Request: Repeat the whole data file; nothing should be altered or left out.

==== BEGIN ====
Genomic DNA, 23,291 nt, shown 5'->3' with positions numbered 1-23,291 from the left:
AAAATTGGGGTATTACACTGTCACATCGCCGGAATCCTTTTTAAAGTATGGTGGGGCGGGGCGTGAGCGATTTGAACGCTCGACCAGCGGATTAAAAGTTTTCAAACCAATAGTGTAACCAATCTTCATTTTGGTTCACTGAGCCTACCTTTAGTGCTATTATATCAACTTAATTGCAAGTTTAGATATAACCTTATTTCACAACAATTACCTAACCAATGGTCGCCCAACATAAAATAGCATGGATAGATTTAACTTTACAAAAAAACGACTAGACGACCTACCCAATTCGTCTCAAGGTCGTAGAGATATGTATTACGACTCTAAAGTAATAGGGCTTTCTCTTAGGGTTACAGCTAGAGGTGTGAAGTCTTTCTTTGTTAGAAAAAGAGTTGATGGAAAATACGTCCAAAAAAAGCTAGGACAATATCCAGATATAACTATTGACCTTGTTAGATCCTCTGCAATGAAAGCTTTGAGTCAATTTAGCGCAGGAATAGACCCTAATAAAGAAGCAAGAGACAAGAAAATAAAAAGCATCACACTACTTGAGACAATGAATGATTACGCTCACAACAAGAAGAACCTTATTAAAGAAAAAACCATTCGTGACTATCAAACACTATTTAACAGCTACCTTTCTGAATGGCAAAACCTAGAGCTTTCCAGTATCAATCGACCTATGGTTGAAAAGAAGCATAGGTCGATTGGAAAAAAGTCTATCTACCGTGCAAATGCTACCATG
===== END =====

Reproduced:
Genomic DNA, 23,291 nt, shown 5'->3' with positions numbered 1-23,291 from the left:
AAAATTGGGGTATTACACTGTCACATCGCCGGAATCCTTTTTAAAGTATGGTGGGGCGGGGCGTGAGCGATTTGAACGCTCGACCAGCGGATTAAAAGTTTTCAAACCAATAGTGTAACCAATCTTCATTTTGGTTCACTGAGCCTACCTTTAGTGCTATTATATCAACTTAATTGCAAGTTTAGATATAACCTTATTTCACAACAATTACCTAACCAATGGTCGCCCAACATAAAATAGCATGGATAGATTTAACTTTACAAAAAAACGACTAGACGACCTACCCAATTCGTCTCAAGGTCGTAGAGATATGTATTACGACTCTAAAGTAATAGGGCTTTCTCTTAGGGTTACAGCTAGAGGTGTGAAGTCTTTCTTTGTTAGAAAAAGAGTTGATGGAAAATACGTCCAAAAAAAGCTAGGACAATATCCAGATATAACTATTGACCTTGTTAGATCCTCTGCAATGAAAGCTTTGAGTCAATTTAGCGCAGGAATAGACCCTAATAAAGAAGCAAGAGACAAGAAAATAAAAAGCATCACACTACTTGAGACAATGAATGATTACGCTCACAACAAGAAGAACCTTATTAAAGAAAAAACCATTCGTGACTATCAAACACTATTTAACAGCTACCTTTCTGAATGGCAAAACCTAGAGCTTTCCAGTATCAATCGACCTATGGTTGAAAAGAAGCATAGGTCGATTGGAAAAAAGTCTATCTACCGTGCAAATGCTACCATG